Workers, Supporters Protest Del Monte’s Greed

Yesterday, hundreds of ILA members and supporters joined in a Day of Action with rallies and protests in Philadelphia, Galveston, Texas, and at Del Monte’s North American headquarters in Coral Gables, Fla. Carrying signs that proclaimed ” Protect Good-Paying American Jobs”, they protested what they called the company’s corporate greed.

What makes Del Monte’s move so cynical is the way the company left Camden. It gave the workers only four days notice about the move after pushing them to approve $5 million in givebacks. The employees agreed to the givebacks even though they have not had a wage increase in 19 years and had the lowest pension plan in the industry, according to Local 1291.

In an effort to keep the Del Monte jobs and business, the State of New Jersey, which owns the Camden port, responded immediately, making approximately $25 million in infrastructure improvements, offering more acreage at no cost, and decreasing the cap on Del Monte’s electricity bills by nearly half–from $1.3 million down to $700,000. Despite the rapid response by the state and generous concessions by the union, Del Monte still moved its business to a private port.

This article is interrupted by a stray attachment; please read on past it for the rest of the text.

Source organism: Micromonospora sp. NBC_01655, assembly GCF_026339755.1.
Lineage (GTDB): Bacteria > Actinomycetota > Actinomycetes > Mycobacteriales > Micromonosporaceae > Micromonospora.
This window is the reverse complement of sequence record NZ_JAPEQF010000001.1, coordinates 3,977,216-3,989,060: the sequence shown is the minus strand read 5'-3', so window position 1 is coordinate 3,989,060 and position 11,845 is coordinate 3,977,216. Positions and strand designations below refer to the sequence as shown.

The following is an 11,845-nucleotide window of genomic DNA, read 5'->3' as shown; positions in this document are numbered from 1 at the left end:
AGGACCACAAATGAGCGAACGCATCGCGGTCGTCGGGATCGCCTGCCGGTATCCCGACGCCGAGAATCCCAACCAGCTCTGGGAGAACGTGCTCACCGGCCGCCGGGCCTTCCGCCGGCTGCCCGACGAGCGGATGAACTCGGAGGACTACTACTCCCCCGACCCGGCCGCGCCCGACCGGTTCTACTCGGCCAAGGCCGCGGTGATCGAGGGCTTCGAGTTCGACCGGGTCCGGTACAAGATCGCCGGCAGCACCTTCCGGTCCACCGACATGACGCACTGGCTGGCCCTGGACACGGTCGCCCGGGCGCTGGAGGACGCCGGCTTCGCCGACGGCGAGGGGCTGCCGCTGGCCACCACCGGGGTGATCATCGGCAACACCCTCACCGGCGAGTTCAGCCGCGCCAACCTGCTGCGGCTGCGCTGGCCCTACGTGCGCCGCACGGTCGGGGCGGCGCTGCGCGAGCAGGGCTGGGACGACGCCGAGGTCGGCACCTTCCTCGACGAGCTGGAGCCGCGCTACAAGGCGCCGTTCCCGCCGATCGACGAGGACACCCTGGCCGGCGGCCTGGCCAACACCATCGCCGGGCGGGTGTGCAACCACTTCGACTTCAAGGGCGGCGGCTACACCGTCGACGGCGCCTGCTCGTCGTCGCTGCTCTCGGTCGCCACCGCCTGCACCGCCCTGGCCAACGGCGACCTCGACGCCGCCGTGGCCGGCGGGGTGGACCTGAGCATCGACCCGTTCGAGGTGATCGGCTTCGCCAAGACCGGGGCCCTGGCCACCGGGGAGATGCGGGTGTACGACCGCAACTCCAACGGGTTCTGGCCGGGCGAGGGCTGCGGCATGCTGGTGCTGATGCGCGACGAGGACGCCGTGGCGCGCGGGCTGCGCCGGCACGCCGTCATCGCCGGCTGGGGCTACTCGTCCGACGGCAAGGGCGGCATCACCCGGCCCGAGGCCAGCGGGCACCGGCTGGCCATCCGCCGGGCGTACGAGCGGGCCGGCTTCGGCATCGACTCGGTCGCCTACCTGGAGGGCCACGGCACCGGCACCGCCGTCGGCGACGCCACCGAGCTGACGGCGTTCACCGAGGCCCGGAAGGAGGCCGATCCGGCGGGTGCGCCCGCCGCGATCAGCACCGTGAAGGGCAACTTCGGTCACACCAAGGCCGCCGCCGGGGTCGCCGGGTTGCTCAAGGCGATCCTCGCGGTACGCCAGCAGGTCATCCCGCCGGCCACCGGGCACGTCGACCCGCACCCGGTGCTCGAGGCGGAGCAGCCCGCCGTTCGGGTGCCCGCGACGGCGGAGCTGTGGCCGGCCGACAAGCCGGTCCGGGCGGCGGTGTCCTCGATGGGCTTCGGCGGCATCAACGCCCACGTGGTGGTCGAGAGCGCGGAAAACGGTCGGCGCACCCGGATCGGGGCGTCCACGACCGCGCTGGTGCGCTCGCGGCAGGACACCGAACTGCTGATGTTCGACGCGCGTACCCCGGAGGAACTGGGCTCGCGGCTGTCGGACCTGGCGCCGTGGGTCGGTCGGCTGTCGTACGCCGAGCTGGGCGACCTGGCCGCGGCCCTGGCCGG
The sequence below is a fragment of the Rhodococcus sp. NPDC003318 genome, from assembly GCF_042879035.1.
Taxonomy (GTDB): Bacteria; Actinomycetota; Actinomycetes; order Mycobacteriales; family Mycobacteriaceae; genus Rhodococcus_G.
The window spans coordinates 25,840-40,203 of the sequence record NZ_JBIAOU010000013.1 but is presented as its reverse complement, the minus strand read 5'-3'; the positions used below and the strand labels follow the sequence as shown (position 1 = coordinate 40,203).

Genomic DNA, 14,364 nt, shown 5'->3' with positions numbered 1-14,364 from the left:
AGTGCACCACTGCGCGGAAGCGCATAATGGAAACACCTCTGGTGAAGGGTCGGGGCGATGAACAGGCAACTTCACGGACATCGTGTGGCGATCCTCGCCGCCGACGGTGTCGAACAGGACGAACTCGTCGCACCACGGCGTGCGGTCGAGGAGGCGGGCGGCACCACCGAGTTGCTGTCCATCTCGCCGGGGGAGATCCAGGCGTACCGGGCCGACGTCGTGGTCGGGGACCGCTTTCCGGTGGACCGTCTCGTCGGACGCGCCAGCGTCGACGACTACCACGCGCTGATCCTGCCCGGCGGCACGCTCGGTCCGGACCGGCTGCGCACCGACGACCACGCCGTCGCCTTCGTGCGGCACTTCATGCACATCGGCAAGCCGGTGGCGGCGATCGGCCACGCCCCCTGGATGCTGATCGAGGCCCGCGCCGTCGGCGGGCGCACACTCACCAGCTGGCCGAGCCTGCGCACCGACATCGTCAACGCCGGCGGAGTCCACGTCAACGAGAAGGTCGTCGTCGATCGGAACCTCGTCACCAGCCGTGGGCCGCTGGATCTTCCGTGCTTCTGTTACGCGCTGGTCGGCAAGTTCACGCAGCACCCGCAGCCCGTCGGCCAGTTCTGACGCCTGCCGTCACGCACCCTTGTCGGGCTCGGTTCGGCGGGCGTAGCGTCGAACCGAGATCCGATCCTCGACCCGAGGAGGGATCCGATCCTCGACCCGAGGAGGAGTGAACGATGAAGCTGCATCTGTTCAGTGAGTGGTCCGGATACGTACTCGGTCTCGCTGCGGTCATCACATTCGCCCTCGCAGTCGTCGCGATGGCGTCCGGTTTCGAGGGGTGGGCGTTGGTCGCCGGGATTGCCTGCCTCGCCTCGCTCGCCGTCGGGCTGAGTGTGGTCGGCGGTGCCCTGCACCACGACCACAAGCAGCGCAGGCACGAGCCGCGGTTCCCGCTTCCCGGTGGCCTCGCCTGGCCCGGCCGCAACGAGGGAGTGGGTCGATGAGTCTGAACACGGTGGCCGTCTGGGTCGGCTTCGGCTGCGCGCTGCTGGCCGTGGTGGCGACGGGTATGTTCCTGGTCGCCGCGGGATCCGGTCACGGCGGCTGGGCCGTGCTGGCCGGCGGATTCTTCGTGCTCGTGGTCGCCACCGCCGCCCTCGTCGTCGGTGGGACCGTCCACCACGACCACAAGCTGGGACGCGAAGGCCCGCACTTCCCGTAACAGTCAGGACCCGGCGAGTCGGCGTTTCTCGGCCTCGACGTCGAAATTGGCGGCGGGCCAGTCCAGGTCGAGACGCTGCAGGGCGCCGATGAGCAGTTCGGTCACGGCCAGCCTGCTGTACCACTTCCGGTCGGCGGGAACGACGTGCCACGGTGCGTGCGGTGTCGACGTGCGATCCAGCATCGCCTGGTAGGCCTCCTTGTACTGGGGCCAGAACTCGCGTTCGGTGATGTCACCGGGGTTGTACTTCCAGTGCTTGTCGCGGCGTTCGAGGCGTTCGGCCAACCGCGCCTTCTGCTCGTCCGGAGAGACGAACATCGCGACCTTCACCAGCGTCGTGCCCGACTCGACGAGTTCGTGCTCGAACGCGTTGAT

It’s not like the company needed the money. Monaco-based Del Monte Fresh Produce—which is not affiliated with Del Monte Foods, the maker of packageds food products—had one of its best years in 2009 with more than $3 billion in sales and a net profit of $144 million.

Leonard Riley, a South Carolina longshoreman, who was protesting in Galveston, told the Galveston County Daily News:

We’re not going to let this cancer spread. This isn’t a call to stop work or strike. We’re just talking about awareness. This could be the first in a malicious trend of events. We believe that what happened there isn’t right. We are going to hope that something will happen now, that we force it back to the table and they do what’s right.

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